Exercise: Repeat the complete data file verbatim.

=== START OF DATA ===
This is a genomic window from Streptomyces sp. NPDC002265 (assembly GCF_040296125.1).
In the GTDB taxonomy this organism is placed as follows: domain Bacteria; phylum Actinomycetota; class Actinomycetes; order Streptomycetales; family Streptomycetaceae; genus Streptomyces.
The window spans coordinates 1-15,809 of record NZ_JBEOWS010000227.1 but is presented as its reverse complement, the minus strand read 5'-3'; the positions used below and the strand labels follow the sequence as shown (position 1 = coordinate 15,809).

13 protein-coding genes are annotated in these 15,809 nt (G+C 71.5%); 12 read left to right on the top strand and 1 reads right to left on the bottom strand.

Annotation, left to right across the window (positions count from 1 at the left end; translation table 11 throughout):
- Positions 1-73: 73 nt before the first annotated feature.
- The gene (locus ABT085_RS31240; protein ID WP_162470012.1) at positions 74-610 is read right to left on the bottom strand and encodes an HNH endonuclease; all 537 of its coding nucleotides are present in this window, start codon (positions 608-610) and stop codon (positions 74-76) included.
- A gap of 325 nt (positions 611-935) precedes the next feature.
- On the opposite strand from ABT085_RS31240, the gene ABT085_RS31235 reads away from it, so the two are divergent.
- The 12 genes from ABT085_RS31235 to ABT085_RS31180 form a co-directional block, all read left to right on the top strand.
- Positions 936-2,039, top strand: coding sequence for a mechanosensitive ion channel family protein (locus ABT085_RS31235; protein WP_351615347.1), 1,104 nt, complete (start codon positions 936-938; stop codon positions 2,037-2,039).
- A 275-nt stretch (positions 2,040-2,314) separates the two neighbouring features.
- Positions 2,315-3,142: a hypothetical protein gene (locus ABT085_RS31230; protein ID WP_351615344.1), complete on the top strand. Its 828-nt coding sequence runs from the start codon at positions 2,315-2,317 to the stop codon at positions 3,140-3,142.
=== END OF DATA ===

This is a genomic window from Streptomyces sp. NPDC002265 (assembly GCF_040296125.1).
In the GTDB taxonomy this organism is placed as follows: domain Bacteria; phylum Actinomycetota; class Actinomycetes; order Streptomycetales; family Streptomycetaceae; genus Streptomyces.
The window spans coordinates 1-15,809 of record NZ_JBEOWS010000227.1 but is presented as its reverse complement, the minus strand read 5'-3'; the positions used below and the strand labels follow the sequence as shown (position 1 = coordinate 15,809).

13 protein-coding genes are annotated in these 15,809 nt (G+C 71.5%); 12 read left to right on the top strand and 1 reads right to left on the bottom strand.

Annotation, left to right across the window (positions count from 1 at the left end; translation table 11 throughout):
- Positions 1-73: 73 nt before the first annotated feature.
- The gene (locus ABT085_RS31240; protein ID WP_162470012.1) at positions 74-610 is read right to left on the bottom strand and encodes an HNH endonuclease; all 537 of its coding nucleotides are present in this window, start codon (positions 608-610) and stop codon (positions 74-76) included.
- A gap of 325 nt (positions 611-935) precedes the next feature.
- On the opposite strand from ABT085_RS31240, the gene ABT085_RS31235 reads away from it, so the two are divergent.
- The 12 genes from ABT085_RS31235 to ABT085_RS31180 form a co-directional block, all read left to right on the top strand.
- Positions 936-2,039, top strand: coding sequence for a mechanosensitive ion channel family protein (locus ABT085_RS31235; protein WP_351615347.1), 1,104 nt, complete (start codon positions 936-938; stop codon positions 2,037-2,039).
- A 275-nt stretch (positions 2,040-2,314) separates the two neighbouring features.
- Positions 2,315-3,142: a hypothetical protein gene (locus ABT085_RS31230; protein ID WP_351615344.1), complete on the top strand. Its 828-nt coding sequence runs from the start codon at positions 2,315-2,317 to the stop codon at positions 3,140-3,142.